Finland’s Sokli deposit has yielded a significant discovery of rare earth minerals, according to project geologist Teo Lehto. The finding provides valuable information for future geological surveys, modeling, and testing of ore processing, ultimately aiding in mineral resource estimation and mine planning.
The identification of these new minerals was made possible through the analysis of drill core sections collected from Sokli. This discovery solidifies Finland’s position as a prominent mining and processing hub for battery metals.
Sokli is renowned as the largest carbonatite deposit worldwide and has the potential to annually produce at least 10% of the rare earth elements (REE) required in Europe for the production of permanent magnets.
Project director Pasi Heino emphasized the significance of these findings, stating, “Achieving the expected results from our comprehensive, long-term study is a great accomplishment. It brings us closer to our goal of exploiting this unique mineral deposit, which is crucial to ensuring Europe’s self-sufficiency in raw materials. The growing business opportunities associated with REE in the Western world, particularly in the production of magnets, contribute to the advancement of renewable energy use and the electrification of transportation.”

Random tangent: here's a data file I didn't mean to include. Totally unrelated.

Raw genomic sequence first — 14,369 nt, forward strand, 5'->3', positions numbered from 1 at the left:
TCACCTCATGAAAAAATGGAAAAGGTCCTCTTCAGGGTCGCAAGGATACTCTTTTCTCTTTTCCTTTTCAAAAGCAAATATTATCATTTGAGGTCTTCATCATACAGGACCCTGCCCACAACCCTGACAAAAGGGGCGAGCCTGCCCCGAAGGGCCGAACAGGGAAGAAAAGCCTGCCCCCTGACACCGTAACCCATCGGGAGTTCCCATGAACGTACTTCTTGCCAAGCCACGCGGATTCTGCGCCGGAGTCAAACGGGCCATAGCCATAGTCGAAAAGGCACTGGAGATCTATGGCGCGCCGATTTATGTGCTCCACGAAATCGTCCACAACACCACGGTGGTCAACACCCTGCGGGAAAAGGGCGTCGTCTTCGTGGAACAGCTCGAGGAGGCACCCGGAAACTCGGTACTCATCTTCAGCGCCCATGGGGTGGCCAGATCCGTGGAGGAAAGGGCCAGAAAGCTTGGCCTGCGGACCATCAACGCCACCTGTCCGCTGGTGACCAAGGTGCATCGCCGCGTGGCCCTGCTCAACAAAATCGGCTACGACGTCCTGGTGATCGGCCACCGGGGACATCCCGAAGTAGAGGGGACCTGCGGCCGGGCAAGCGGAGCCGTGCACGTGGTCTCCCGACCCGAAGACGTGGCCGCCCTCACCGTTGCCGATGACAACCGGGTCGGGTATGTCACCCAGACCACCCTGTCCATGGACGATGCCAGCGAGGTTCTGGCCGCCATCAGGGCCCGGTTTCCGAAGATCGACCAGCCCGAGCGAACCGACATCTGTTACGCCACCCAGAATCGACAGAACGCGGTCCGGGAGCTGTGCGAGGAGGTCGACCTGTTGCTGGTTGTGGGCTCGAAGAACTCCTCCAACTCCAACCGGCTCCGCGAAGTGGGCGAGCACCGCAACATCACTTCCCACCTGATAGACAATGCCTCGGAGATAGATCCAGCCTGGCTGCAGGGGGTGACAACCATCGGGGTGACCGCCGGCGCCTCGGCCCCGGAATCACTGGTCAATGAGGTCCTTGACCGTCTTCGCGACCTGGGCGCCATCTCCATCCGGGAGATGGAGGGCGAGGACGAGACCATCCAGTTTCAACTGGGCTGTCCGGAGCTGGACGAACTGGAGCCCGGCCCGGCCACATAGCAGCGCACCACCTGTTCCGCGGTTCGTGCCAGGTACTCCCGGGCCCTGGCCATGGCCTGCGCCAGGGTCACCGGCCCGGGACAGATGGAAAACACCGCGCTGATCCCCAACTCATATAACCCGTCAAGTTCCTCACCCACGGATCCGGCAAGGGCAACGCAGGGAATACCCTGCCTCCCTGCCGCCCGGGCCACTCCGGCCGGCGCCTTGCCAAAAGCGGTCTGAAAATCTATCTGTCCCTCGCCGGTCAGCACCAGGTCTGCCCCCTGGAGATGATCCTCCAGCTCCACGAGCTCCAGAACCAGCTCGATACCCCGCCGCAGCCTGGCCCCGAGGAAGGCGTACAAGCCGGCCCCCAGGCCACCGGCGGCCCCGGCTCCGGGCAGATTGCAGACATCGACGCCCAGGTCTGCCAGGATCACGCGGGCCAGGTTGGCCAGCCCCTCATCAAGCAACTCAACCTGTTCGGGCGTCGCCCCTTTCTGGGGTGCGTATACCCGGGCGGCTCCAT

The winter and 2024 will witness the continuation of mineralogical characterization and the testing of ore processing at Sokli.